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Air pollution, chiefly from coal-fired power plants, cost society up to €189 billion ($235 billion) in 2012 — equal to the gross domestic product of Finland — the European Environment Agency (EEA) said in a report published on Tuesday.

The agency provides research to guide EU policymakers, who are reconsidering proposals put forward last year by the European Commission, the EU executive, to tighten laws on air quality.

It analyzed the impact of industrial air pollution on health, lost working days, damage to buildings, reduced agricultural yields and other costs, and found the total in 2012 was €59 billion to €189 billion ($74 billion to $236 billion).

The wide range reflects different ways of calculating costs and compares with estimates of between €79 billion and €251 billion ($99 billion and $314 billion) in 2008 at the start of the 2008-2012 period analyzed.

Costs fell as EU environment law and an economic downturn curbed emissions including carbon dioxide, nitrogen oxides, sulfur oxides and particulate matter, but the researchers said it would be a challenge to maintain progress in reducing emissions during times of economic growth.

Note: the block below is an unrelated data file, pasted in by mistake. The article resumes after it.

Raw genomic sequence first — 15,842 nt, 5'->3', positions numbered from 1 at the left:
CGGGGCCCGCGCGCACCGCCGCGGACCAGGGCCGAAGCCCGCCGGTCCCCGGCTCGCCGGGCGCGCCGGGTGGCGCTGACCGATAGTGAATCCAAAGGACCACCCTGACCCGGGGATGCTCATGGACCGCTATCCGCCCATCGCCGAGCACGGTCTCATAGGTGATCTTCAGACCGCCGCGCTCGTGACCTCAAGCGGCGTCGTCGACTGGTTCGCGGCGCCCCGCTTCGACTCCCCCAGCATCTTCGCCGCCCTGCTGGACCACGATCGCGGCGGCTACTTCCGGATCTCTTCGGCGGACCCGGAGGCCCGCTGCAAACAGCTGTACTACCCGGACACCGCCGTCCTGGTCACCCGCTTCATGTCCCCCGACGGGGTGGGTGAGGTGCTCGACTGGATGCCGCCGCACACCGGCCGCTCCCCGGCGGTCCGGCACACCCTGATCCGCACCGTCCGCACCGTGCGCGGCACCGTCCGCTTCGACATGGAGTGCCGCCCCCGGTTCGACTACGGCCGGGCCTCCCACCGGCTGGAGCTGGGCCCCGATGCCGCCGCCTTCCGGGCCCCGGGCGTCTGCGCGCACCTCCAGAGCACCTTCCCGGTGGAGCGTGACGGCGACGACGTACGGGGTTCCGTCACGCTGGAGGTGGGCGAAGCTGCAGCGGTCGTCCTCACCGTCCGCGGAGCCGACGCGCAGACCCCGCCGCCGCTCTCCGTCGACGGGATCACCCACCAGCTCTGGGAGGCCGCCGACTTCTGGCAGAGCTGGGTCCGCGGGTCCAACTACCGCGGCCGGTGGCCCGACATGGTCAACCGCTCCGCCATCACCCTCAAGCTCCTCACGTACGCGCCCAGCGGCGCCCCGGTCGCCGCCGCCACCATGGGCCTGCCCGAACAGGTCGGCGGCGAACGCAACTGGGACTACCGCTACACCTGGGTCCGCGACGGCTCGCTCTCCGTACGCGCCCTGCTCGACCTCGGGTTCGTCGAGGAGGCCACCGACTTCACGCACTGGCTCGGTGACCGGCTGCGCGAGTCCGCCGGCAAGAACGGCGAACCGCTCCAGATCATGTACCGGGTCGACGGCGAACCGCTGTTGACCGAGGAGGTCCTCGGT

Of the 30 biggest facilities it identified as causing the most damage, 26 were power plants, mainly fueled by coal in Germany and Eastern Europe.

At the end of last year, EU policymakers unveiled draft law to curb air pollution from industry and traffic.

The new commission, in office since the start of November, is considering changing or even scrapping the proposed new air quality law, according to a document seen by Reuters. The commission said it had not yet made a decision.

Some industrial sectors say they are struggling to be competitive and that EU regulation risks driving them out of Europe.

The coal sector says it offers a cheap, secure fuel source, indigenous to many European nations, and that the cost of switching to alternatives is high.

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